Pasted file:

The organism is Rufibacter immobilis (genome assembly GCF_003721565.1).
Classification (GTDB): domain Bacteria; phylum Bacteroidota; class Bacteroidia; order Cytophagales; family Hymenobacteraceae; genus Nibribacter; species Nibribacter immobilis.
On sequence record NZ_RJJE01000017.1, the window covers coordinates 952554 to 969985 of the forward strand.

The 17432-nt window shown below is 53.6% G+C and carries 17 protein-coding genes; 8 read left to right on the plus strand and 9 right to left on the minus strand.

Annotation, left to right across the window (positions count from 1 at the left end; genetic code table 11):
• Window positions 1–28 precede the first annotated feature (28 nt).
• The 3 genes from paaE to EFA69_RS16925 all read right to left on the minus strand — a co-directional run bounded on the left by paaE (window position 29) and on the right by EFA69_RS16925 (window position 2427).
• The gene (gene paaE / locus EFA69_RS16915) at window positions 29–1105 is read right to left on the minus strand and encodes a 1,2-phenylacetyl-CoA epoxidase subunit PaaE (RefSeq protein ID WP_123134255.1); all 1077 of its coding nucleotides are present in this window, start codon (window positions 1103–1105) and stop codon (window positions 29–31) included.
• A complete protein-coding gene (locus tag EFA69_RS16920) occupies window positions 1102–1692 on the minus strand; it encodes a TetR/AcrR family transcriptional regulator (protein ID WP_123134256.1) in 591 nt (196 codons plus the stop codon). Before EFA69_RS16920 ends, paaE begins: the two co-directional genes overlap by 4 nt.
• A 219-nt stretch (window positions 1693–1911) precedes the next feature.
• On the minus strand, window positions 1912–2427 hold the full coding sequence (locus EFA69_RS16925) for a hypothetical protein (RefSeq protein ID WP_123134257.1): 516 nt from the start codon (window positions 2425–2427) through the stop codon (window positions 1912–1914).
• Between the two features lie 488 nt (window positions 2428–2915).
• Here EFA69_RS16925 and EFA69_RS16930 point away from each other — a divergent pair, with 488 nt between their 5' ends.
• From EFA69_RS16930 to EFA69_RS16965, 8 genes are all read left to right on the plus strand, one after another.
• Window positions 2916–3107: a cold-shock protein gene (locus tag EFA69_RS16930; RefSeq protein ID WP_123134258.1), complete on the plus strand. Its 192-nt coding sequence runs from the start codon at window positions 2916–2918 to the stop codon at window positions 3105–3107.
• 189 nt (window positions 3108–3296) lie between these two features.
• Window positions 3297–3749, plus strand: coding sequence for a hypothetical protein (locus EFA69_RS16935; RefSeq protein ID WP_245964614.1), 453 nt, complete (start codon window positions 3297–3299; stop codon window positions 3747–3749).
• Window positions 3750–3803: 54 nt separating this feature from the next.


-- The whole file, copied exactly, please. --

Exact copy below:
The organism is Rufibacter immobilis (genome assembly GCF_003721565.1).
Classification (GTDB): domain Bacteria; phylum Bacteroidota; class Bacteroidia; order Cytophagales; family Hymenobacteraceae; genus Nibribacter; species Nibribacter immobilis.
On sequence record NZ_RJJE01000017.1, the window covers coordinates 952554 to 969985 of the forward strand.

The 17432-nt window shown below is 53.6% G+C and carries 17 protein-coding genes; 8 read left to right on the plus strand and 9 right to left on the minus strand.

Annotation, left to right across the window (positions count from 1 at the left end; genetic code table 11):
• Window positions 1–28 precede the first annotated feature (28 nt).
• The 3 genes from paaE to EFA69_RS16925 all read right to left on the minus strand — a co-directional run bounded on the left by paaE (window position 29) and on the right by EFA69_RS16925 (window position 2427).
• The gene (gene paaE / locus EFA69_RS16915) at window positions 29–1105 is read right to left on the minus strand and encodes a 1,2-phenylacetyl-CoA epoxidase subunit PaaE (RefSeq protein ID WP_123134255.1); all 1077 of its coding nucleotides are present in this window, start codon (window positions 1103–1105) and stop codon (window positions 29–31) included.
• A complete protein-coding gene (locus tag EFA69_RS16920) occupies window positions 1102–1692 on the minus strand; it encodes a TetR/AcrR family transcriptional regulator (protein ID WP_123134256.1) in 591 nt (196 codons plus the stop codon). Before EFA69_RS16920 ends, paaE begins: the two co-directional genes overlap by 4 nt.
• A 219-nt stretch (window positions 1693–1911) precedes the next feature.
• On the minus strand, window positions 1912–2427 hold the full coding sequence (locus EFA69_RS16925) for a hypothetical protein (RefSeq protein ID WP_123134257.1): 516 nt from the start codon (window positions 2425–2427) through the stop codon (window positions 1912–1914).
• Between the two features lie 488 nt (window positions 2428–2915).
• Here EFA69_RS16925 and EFA69_RS16930 point away from each other — a divergent pair, with 488 nt between their 5' ends.
• From EFA69_RS16930 to EFA69_RS16965, 8 genes are all read left to right on the plus strand, one after another.
• Window positions 2916–3107: a cold-shock protein gene (locus tag EFA69_RS16930; RefSeq protein ID WP_123134258.1), complete on the plus strand. Its 192-nt coding sequence runs from the start codon at window positions 2916–2918 to the stop codon at window positions 3105–3107.
• 189 nt (window positions 3108–3296) lie between these two features.
• Window positions 3297–3749, plus strand: coding sequence for a hypothetical protein (locus EFA69_RS16935; RefSeq protein ID WP_245964614.1), 453 nt, complete (start codon window positions 3297–3299; stop codon window positions 3747–3749).
• Window positions 3750–3803: 54 nt separating this feature from the next.